The following provides a basic overview of the major steps involved in the administration of an estate. This outline is written from the perspective of how estates are administered in Pennsylvania. The details may vary in other states but these basic steps are required in most cases.
When a person dies with a will, the executor must file a petition with the register of wills or with the probate court, depending on the state of residence procedures, to probate the will. Once letters testamentary are obtained, the executor can then act for the estate.
If there is no will, then the administrator would file such a petition for letters of administration and would be granted letters of administration to act for the estate.
An employer identification number will have to be obtained for the estate. Some state laws require certain notices to be provided to beneficiaries of the estate and for certification of such notifications. Other steps are required such as advertisement of death in local and legal newspapers.
Letters testamentary granted to the executor, or letters of administration in the case where there is no will, allow that person to administer the estate by collecting all assets, transferring assets into the estate account, investing these assets in a prudent manner during the estate administration.
The executor must pay all funeral expenses, debts, administration costs, taxes of the estate. For a discussion of how to pay debts under Pennsylvania law please read PA Probate: What Debts Take Priority
Final income tax returns for the decedent for the year of that person’s death and the various tax returns of the estate have to be prepared and filed. Various tax elections may have to be made. Tax clearances must be obtained from the various taxing authorities.
Once all obligations are satisfied, debts are paid, the tax clearances are granted, the executor must either file a formal final accounting and have it approved by the court or effectuate a more informal family settlement agreement. In the latter case, a family settlement agreement can be signed and agreed to between the executor (or administrator) and all beneficiaries.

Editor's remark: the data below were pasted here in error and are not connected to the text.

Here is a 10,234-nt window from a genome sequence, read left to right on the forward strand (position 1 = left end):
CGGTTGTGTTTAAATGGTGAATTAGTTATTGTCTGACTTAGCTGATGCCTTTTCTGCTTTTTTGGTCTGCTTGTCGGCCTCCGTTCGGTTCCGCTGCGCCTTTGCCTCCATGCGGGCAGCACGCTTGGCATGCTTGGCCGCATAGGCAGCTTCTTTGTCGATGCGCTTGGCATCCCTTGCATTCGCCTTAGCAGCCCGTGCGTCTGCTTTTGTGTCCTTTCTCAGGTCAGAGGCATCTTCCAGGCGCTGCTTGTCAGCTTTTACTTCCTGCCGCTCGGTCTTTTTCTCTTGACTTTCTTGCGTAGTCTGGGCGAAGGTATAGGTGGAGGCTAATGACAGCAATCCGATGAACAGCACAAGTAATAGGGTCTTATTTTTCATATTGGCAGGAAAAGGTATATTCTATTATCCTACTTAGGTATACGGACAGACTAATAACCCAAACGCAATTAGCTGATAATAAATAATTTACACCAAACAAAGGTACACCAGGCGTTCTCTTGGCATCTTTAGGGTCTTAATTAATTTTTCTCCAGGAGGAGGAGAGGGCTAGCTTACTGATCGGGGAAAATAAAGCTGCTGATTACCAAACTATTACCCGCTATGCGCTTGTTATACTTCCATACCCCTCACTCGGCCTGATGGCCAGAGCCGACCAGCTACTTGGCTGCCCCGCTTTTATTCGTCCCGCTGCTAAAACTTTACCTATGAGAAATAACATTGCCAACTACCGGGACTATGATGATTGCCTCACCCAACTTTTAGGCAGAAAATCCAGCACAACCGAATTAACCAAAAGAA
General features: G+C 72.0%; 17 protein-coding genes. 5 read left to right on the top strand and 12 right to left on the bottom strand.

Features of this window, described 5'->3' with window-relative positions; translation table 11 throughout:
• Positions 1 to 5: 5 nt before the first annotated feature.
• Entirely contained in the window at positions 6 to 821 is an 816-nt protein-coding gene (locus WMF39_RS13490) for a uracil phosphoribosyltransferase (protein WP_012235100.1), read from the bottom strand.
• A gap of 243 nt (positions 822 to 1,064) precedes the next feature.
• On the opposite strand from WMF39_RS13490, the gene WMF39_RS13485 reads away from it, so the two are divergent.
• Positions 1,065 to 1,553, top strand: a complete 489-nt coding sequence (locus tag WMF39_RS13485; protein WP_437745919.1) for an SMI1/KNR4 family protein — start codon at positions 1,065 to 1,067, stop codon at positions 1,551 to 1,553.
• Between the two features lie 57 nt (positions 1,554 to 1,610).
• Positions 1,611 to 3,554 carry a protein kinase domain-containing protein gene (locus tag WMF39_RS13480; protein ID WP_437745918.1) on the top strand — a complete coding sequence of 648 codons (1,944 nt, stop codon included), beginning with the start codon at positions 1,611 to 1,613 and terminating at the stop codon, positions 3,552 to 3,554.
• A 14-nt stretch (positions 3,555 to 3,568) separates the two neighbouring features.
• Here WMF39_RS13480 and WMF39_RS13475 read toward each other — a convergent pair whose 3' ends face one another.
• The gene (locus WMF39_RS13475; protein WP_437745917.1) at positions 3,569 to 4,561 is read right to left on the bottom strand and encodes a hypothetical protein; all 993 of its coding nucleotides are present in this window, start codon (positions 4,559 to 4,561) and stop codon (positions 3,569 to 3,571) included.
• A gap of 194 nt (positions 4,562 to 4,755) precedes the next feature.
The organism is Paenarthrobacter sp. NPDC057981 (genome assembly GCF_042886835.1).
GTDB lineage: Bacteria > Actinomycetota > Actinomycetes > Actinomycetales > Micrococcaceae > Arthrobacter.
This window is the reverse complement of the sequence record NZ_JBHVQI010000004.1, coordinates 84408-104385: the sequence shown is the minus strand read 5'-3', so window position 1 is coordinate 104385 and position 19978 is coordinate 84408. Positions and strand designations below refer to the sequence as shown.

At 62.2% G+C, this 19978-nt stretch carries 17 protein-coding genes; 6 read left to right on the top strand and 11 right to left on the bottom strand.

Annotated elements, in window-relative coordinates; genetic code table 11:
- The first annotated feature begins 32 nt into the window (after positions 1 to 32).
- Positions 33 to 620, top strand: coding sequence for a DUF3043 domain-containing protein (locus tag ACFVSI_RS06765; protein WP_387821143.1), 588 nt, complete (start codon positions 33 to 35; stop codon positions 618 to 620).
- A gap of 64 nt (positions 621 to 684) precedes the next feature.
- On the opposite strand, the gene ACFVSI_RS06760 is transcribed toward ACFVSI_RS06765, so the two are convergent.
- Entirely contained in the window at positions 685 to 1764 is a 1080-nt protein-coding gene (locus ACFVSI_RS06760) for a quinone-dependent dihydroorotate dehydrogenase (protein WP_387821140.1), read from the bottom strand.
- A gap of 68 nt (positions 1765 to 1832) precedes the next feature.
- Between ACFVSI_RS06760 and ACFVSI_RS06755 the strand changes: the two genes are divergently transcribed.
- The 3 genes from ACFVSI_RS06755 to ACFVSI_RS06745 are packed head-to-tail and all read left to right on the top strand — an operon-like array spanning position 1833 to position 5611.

Once all tax clearances are obtained and the final accounting is approved or a family settlement agreement is finalized, the remaining assets are paid to the named beneficiaries in the will or to the trustee of a co-called “pourover trust” if the residual provision of the will so provides.
This is just an overview and not nearly an all inclusive list as to the steps involved in any estate administration. For example, non-probate assets also may require the attention of the executor. The rules can vary from state to state and there may be special procedures or additional steps depending on the estate or the state involved.
Remember, the “devil is always in the details,” as there are many technical steps and procedures that need to be taken in addition to the ones listed above. This article gives you an idea as to why most people retain an experienced estates lawyer to assist them. This is not a task that should be undertaken without an experienced estate attorney who regularly deals with these details, complexities and is familiar with the technical areas of estate and tax law.
“Steve Fromm is a superb lawyer and I highly recommend him! After a terrible experience with a previous lawyer concerning an estate administration, I entered his office feeling very deflated, confused and discouraged. However, I left his office feeling enthusiastic and eager to get down to business. My situation was very unique, I needed his expertise for an array of things and Steve was able to address all of my needs. With a limited time-frame and an extreme amount of obstacles to overcome he worked meticulously, diligently and accomplished extraordinary results. His professionalism is incomparable and I am forever grateful.”
Renice Cox , posted January 19, 2011